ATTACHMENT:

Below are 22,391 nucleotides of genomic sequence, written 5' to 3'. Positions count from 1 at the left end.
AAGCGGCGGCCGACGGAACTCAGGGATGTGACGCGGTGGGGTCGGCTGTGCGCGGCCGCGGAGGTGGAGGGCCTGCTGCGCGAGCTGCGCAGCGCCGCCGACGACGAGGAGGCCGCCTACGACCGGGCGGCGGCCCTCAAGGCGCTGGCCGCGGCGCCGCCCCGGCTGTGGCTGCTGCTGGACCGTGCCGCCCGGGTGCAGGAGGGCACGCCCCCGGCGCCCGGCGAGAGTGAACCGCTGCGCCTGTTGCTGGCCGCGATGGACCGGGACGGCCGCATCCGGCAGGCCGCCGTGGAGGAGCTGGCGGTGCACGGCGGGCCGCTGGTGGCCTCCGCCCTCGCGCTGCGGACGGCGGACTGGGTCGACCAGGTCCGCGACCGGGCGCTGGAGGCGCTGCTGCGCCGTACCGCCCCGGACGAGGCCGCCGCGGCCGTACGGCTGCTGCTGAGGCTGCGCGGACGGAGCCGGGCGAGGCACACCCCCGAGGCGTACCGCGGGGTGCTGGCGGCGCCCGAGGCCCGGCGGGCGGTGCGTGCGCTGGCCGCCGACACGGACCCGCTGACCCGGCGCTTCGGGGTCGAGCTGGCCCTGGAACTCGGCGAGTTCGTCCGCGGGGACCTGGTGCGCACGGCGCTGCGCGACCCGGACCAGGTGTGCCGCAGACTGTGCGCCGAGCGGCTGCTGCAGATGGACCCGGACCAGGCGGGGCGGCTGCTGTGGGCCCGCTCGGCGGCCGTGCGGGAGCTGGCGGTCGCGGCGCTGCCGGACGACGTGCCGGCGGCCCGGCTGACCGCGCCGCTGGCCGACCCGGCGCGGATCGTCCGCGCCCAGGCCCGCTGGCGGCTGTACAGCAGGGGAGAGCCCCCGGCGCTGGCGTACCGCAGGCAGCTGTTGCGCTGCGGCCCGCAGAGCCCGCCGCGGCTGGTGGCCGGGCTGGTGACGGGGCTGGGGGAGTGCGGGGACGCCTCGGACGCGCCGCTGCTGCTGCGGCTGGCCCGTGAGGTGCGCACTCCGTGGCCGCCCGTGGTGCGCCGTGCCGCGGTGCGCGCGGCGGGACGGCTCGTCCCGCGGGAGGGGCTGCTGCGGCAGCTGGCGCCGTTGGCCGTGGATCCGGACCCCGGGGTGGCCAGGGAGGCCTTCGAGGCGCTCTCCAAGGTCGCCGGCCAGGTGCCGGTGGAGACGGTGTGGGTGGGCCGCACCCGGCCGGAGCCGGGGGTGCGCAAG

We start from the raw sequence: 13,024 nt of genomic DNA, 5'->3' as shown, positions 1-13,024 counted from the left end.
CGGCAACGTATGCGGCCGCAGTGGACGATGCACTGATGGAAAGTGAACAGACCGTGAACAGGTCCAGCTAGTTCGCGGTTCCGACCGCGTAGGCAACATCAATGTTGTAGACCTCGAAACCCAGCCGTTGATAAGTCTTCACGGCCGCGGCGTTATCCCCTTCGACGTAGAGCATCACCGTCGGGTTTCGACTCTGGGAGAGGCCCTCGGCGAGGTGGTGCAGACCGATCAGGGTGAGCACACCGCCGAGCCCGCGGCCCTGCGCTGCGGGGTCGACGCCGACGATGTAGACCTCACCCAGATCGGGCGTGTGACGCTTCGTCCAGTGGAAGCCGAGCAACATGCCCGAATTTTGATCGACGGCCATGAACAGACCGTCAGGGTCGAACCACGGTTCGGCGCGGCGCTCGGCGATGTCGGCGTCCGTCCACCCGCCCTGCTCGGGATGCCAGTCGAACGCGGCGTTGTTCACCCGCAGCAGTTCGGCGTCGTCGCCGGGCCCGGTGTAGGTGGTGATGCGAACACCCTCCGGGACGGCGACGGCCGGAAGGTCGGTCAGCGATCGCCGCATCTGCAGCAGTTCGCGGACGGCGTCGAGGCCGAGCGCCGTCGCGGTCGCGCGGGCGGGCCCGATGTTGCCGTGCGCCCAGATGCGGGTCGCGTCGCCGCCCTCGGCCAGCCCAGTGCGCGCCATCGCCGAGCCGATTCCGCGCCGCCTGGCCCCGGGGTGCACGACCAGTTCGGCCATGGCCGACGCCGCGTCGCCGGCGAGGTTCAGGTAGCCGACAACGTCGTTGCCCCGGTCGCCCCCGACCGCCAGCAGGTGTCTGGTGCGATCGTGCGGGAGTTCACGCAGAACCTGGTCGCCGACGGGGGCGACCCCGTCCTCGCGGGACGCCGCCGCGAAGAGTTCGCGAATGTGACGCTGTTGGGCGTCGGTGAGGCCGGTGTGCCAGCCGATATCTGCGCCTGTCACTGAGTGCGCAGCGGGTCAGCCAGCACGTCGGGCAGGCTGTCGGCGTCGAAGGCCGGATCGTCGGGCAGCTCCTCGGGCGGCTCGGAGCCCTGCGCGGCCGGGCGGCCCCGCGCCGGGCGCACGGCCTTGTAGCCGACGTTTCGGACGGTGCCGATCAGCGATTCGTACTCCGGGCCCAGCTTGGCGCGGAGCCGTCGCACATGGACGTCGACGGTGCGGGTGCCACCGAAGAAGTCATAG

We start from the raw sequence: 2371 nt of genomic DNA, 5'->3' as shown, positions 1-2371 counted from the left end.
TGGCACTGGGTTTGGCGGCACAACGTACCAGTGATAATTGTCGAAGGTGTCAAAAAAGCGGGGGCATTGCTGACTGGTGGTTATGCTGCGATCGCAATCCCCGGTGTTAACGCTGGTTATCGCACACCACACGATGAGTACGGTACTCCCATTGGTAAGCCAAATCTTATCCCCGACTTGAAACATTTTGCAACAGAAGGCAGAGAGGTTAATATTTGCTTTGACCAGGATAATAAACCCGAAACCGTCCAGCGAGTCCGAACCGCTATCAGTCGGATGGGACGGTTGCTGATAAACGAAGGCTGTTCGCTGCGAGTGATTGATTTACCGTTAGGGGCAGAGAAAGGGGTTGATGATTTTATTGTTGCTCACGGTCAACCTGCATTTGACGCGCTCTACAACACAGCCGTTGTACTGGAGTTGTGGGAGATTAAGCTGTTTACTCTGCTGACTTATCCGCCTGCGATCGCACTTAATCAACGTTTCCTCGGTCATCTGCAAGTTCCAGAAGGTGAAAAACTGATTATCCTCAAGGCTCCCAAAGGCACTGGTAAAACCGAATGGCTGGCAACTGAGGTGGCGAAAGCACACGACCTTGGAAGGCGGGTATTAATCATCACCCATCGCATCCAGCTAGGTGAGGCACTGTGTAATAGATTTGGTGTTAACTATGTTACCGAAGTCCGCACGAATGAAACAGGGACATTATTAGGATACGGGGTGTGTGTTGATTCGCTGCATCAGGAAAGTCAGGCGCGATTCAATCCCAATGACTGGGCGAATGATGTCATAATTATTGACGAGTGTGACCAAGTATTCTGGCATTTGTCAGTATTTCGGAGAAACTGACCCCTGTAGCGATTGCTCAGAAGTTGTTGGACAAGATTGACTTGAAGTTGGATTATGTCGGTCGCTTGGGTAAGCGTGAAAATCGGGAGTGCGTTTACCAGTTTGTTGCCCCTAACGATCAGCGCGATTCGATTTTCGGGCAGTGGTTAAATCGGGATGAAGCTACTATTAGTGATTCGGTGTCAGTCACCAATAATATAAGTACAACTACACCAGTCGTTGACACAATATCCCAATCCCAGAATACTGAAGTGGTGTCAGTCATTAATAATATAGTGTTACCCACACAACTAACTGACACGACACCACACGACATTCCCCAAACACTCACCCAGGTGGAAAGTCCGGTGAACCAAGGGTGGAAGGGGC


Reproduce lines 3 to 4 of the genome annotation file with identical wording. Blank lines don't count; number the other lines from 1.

We start from the raw sequence: 13,024 nt of genomic DNA, 5'->3' as shown, positions 1-13,024 counted from the left end.
CGGCAACGTATGCGGCCGCAGTGGACGATGCACTGATGGAAAGTGAACAGACCGTGAACAGGTCCAGCTAGTTCGCGGTTCCGACCGCGTAGGCAACATCAATGTTGTAGACCTCGAAACCCAGCCGTTGATAAGTCTTCACGGCCGCGGCGTTATCCCCTTCGACGTAGAGCATCACCGTCGGGTTTCGACTCTGGGAGAGGCCCTCGGCGAGGTGGTGCAGACCGATCAGGGTGAGCACACCGCCGAGCCCGCGGCCCTGCGCTGCGGGGTCGACGCCGACGATGTAGACCTCACCCAGATCGGGCGTGTGACGCTTCGTCCAGTGGAAGCCGAGCAACATGCCCGAATTTTGATCGACGGCCATGAACAGACCGTCAGGGTCGAACCACGGTTCGGCGCGGCGCTCGGCGATGTCGGCGTCCGTCCACCCGCCCTGCTCGGGATGCCAGTCGAACGCGGCGTTGTTCACCCGCAGCAGTTCGGCGTCGTCGCCGGGCCCGGTGTAGGTGGTGATGCGAACACCCTCCGGGACGGCGACGGCCGGAAGGTCGGTCAGCGATCGCCGCATCTGCAGCAGTTCGCGGACGGCGTCGAGGCCGAGCGCCGTCGCGGTCGCGCGGGCGGGCCCGATGTTGCCGTGCGCCCAGATGCGGGTCGCGTCGCCGCCCTCGGCCAGCCCAGTGCGCGCCATCGCCGAGCCGATTCCGCGCCGCCTGGCCCCGGGGTGCACGACCAGTTCGGCCATGGCCGACGCCGCGTCGCCGGCGAGGTTCAGGTAGCCGACAACGTCGTTGCCCCGGTCGCCCCCGACCGCCAGCAGGTGTCTGGTGCGATCGTGCGGGAGTTCACGCAGAACCTGGTCGCCGACGGGGGCGACCCCGTCCTCGCGGGACGCCGCCGCGAAGAGTTCGCGAATGTGACGCTGTTGGGCGTCGGTGAGGCCGGTGTGCCAGCCGATATCTGCGCCTGTCACTGAGTGCGCAGCGGGTCAGCCAGCACGTCGGGCAGGCTGTCGGCGTCGAAGGCCGGATCGTCGGGCAGCTCCTCGGGCGGCTCGGAGCCCTGCGCGGCCGGGCGGCCCCGCGCCGGGCGCACGGCCTTGTAGCCGACGTTTCGGACGGTGCCGATCAGCGATTCGTACTCCGGGCCCAGCTTGGCGCGGAGCCGTCGCACATGGACGTCGACGGTGCGGGTGCCACCGAAGAAGTCATAG